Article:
By Porter Anderson, Editor-in-Chief | @Porter_Anderson
‘Hoax’ Signals a New SeasonThat already tight relationship between politics and books is getting only more intimate this autumn, as the US general election season seizes the attention of millions, in the States and elsewhere. With 69 days to go to the November 3 vote, the popularity of politics-related books in the US market was noted last week by NPD Books’ Kristen McLean.
For the week ending August 15, she has spotted adult nonfiction again inching upward—this time by 0.6 percent—not least because Simon & Schuster’s Too Much and Never Enough: How My Family Created the World’s Most Dangerous Man by Mary L. Trump, the niece of Donald Trump, hit 1 million print unit sales in NPD’s BookScan.
That book is sure to have another handsome bump in sales because of the revelation of Mary Trump’s tapes of Donald Trump’s sister, the former federal judge Maryanne Trump Barry, swearing about the president’s “change of stories. The lack of preparation. The lying. Holy shit.” Here’s Michael Kranish’s Washington Post story that broke the news of the tapes—a ninth-week dream of any book publicist.
And in the age of coronavirus COVID-19 pandemic production, the story of books and politics doesn’t lie only in the latest hot release.
The “credibility bookshelf” has become a thing, as noted by Vox’s Constance Grady. She kept an eye on Zoom-from-home shots during the Democratic National Convention last week, noting former Georgia Representative Stacey Abrams’ sunflower and a copy of Ron Chernow’s Grant biography (Penguin Random House) ; Minnesota Sen. Amy Klobuchar’s copy of The Iron Lady, the Thatcher biography (John Campbell, Penguin Random House); and Cory Booker’s The New Jim Crow (Michelle Alexander, The New Press).
Nevertheless, as the pace picks up, the new-book chute is getting noisy with politically charged titles, and today’s (August 25) big harbinger of what’s to come is Brian Stelter’s Hoax: Donald Trump, Fox News, and the Dangerous Distortion of Truth (Simon & Schuster/Atria/One Signal).
Stelter is the chief media correspondent for CNN. Formerly a media reporter for The New York Times and author of Top of the Morning: Inside the Cutthroat World of Morning TV (Hachette/Grand Central, 2013), he now hosts the network’s weekly spotlight on the news media, Reliable Sources, and is executive producer of the HBO documentary After Truth: Disinformation and the Cost of Fake News.
He’s been a relentless critic of the development fo Fox during the Trump administration as a kind of state medium. So close is Trump to the leading opinion-show anchors at Fox, Stelter argues, that, as he quotes one Fox News insider saying in his book, “Trump is like Fox’s Frankenstein. They helped make him and he’s out of control.”
In a copy of the book provided to Publishing Perspectives just before today’s embargoed release, we read:
“Trump’s entanglement with Fox has no historical precedent.
“Never before has a TV network effectively produced the president’s intelligence briefing and staffed the federal bureaucracy. Never before has a president promoted a single TV channel, asked the hosts for advice behind closed doors, and demanded for them to be fired when they step out of line.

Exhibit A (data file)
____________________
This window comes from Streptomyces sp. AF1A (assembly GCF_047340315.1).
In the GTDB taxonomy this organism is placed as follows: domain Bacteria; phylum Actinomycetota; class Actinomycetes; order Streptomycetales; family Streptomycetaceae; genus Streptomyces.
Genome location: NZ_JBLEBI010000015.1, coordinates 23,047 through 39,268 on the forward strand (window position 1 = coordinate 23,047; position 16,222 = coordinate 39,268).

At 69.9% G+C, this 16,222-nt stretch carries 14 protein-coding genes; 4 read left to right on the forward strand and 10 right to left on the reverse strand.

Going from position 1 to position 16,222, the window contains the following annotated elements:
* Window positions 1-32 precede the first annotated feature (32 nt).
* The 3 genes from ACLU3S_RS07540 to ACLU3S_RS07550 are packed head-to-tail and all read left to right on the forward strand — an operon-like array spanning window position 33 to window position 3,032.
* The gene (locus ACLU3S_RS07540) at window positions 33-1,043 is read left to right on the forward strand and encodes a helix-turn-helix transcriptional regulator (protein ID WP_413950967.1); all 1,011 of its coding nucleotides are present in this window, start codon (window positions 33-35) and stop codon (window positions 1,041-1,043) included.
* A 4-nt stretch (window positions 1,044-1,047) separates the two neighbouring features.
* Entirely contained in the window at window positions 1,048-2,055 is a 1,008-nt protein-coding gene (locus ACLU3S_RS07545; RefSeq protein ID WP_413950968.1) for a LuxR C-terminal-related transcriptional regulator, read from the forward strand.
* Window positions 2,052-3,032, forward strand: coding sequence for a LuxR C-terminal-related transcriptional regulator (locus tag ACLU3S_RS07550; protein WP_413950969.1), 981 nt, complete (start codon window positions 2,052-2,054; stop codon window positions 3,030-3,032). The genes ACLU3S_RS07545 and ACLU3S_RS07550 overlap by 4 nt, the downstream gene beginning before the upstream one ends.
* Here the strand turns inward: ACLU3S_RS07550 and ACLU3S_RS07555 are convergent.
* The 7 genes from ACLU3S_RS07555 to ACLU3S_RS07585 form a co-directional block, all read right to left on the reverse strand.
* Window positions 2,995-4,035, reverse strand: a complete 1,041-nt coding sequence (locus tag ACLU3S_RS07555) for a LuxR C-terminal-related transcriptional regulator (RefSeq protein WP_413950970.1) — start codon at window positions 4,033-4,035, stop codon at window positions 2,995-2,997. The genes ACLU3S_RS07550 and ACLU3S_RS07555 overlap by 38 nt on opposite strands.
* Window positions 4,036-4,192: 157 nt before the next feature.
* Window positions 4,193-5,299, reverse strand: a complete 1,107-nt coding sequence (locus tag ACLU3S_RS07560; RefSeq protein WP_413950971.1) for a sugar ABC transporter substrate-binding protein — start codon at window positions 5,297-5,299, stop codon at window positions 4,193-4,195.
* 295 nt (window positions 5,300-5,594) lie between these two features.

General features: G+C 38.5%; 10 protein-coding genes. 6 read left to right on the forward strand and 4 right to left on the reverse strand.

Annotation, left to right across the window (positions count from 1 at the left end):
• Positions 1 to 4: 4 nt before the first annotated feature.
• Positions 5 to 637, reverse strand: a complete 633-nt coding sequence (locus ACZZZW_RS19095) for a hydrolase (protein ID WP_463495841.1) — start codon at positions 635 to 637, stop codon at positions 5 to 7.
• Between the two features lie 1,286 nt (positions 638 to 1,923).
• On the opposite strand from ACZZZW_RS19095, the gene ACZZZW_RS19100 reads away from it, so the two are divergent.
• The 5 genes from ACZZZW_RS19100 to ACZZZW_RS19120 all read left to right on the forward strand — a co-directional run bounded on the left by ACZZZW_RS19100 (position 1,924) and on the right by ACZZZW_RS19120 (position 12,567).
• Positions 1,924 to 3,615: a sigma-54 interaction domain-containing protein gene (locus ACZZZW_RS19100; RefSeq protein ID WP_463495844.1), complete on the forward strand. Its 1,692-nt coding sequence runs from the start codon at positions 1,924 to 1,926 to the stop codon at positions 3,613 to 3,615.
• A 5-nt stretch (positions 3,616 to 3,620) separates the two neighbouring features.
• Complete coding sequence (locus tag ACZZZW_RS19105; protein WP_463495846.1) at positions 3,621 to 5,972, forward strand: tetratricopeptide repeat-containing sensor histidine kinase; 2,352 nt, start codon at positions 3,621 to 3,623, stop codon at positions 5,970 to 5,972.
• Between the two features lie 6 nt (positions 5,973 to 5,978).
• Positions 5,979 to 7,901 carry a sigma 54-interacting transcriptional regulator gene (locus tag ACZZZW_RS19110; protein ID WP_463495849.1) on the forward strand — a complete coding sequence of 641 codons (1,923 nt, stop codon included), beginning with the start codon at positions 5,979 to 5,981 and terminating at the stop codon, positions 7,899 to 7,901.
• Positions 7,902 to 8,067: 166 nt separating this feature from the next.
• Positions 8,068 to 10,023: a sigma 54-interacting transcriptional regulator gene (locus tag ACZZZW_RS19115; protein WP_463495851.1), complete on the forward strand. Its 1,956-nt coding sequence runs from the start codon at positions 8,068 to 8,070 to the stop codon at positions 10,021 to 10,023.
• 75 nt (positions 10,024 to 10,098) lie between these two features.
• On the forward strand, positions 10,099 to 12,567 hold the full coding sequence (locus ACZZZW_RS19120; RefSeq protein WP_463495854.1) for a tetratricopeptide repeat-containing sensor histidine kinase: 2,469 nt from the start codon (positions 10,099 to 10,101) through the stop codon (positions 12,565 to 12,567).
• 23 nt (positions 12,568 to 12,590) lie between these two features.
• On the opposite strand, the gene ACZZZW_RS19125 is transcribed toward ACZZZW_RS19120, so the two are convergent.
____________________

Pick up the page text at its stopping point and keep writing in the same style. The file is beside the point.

“This story has all the makings of a farcical drama: A dysfunctional White House, a delusional president, and a drama-filled network misinforming him from morning through night. …
“The average news consumer still does not understand just how wedded Fox and Trump are. The average voter doesn’t know just how many of Trump’s actions and inactions are dictated by the network.
“Frankly, the average political journalist doesn’t watch Fox often enough to really get it, either. I frequently read stories by White House correspondents that describe unvetted White House hires and unhinged policy decisions and unglued tweets but leave out the cause: Fox’s influence.”
Stelter credits his editor Julia Cheiffetz for his title, Hoax. It refers to Trump’s early reactions to the news of the novel coronavirus COVID-19 outbreaks. Stelter had finished the book, he tells interviewers, and realized that the pandemic—and the Fox-Trump handling of it—was too big a story not to be part of the book. Cheiffetz told him, he says, that they were going to have to start and close with that public health emergency, which at this writing has killed at least 177,619 Americans.
“The word ‘hoax’ was uttered more than 900 times on Fox News in the first six months of 2020,” he writes in his new book.
“Every time Trump tweeted it or [Fox opinion host Sean] Hannity shouted it, a little bit more truth was chipped away from America’s foundation—precisely at a time when the country was beset by multiple crises and needed honesty and accuracy, compassion, and sound science.”
As Stelter’s Hoax drops today, the book already has No. 1 bestseller status at Amazon.com in Media & Communications Industry and Communication Skills. It’s ranked No. 2 on the platform in Political Corruption & Misconduct.
The Political Pile-On
With the kind of irony that only publishing people can love, Sean Hannity’s own new direly-titled book, Live Free or Die: America (and the World) on the Brink, was released just three weeks ago today, also by Simon & Schuster. In Hannity’s case, it’s the Threshold Editions imprint–which still is recalled for buying (and then cancelling) Dangerous by the now-discredited arch-conservative provocateur Milo Yiannopoulos.
Hannity’s Live Free or Die has been on the Amazon Charts for three weeks (those charts update on Wednesdays) and is today at No. 2 in Most Sold but at No. 18 in Most Read. Which book is Most Read on the Amazon Charts in nonfiction? Mary Trump’s Too Much and Never Enough–the effect of the American bookseller-in-chief at work, presumably, as Trump tried legal maneuvers to block that book, just as he’s done with others. The Mary Trump book is also No. 3 in Most Sold, after nine weeks.